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Verizon Wireless joins other major carriers in revamping mobile service plans

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Verizon Wireless introduced today its MORE Everything plans, which will automatically replace existing Share Everything plans for current customers and is immediately available to new customers.

For the same monthly price, customers with 500 MB of monthly data switch to 1 GB, 1 GB doubles to 2 GB and 2 GB becomes 3 GB.

Customers also receive a complimentary 25 GB of VZ Cloud for backing up contacts, photos, videos and files, and three free months of Family Base, which lets parents monitor app usage and contact lists for kids and teens, set boundaries on content and limit device usage.

MORE Everything subscribers retain their unlimited voice minutes and text messaging and can still share buckets of data among up to 10 devices such as smart phones, tablets, jetpacks and laptops.

“Verizon was the first wireless carrier to let its customers share data among devices, and our customers have told us they love it,” said Jerry Fountain, president for Verizon Wireless in the Carolinas and Tennessee. “Our MORE Everything plans are designed to give customers even more value with the reliable wireless network they trust.”

The new plans offer discounts of $10 or $20 per month to customers who skip the two-year contract in favor of Verizon Edge, which lets people spread out the full cost of a new device over two years, with an option to upgrade after paying 50 percent of the retail cost.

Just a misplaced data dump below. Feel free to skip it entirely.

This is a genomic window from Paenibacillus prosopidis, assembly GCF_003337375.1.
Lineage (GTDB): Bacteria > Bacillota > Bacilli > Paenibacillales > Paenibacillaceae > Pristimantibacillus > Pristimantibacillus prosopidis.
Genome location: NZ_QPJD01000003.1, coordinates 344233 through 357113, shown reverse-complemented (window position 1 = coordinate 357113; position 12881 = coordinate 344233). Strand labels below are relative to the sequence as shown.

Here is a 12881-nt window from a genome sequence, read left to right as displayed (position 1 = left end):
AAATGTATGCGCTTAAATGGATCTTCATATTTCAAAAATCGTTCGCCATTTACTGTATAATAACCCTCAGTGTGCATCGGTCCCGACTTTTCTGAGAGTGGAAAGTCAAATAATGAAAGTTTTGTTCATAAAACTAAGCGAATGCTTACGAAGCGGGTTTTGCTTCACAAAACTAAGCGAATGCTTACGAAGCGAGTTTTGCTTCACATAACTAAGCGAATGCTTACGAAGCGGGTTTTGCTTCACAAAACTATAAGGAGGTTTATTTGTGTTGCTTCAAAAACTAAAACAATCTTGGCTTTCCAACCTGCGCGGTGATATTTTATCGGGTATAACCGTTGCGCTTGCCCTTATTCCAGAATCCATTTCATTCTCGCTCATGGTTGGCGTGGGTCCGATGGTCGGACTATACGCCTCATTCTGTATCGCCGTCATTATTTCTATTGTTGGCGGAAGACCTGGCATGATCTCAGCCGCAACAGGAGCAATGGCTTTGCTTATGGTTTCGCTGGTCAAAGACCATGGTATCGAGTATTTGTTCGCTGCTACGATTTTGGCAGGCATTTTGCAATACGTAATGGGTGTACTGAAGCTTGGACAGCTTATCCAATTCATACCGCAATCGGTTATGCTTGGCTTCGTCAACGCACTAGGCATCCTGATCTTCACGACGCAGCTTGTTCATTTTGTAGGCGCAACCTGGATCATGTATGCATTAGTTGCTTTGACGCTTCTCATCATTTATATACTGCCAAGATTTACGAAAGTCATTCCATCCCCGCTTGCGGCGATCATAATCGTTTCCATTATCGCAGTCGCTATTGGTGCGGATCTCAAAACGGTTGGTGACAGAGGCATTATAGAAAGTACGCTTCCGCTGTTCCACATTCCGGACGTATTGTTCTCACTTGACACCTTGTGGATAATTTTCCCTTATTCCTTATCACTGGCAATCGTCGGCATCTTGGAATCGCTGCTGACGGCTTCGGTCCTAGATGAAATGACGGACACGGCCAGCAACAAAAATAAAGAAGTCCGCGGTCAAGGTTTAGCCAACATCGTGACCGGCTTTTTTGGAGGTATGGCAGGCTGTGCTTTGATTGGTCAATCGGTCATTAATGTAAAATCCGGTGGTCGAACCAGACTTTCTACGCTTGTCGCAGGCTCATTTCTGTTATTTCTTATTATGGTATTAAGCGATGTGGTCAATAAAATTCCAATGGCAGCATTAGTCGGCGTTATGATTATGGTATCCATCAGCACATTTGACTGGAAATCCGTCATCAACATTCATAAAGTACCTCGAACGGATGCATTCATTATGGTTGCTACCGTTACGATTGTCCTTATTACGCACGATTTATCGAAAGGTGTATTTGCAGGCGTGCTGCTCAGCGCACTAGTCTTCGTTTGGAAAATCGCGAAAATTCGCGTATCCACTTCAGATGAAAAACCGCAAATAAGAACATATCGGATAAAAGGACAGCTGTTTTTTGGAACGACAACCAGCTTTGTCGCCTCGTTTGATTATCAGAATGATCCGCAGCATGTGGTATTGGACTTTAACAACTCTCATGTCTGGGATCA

Verizon Edge, introduced in July 2013, is among the ways mobile carriers have been weaning customers from heavily subsidized phones, which mobile carriers sell for well below their cost in exchange for a two-year contract. This strategy has become less profitable for mobile companies and less desirable to consumers, who've fled to no-contract phones in large numbers.

No-contract or "prepaid" carriers charge full freight for their wide variety of smart phones but charge less per month and require no commitment or credit check. Without a contract, smart phone users can upgrade to the latest phone more often or more easily replace a malfunctioning phone. With the major mobile carriers' new installment plans, customers may not technically tie themselves to a contract, but they're on the hook for the full cost of any devices still under payment plans.


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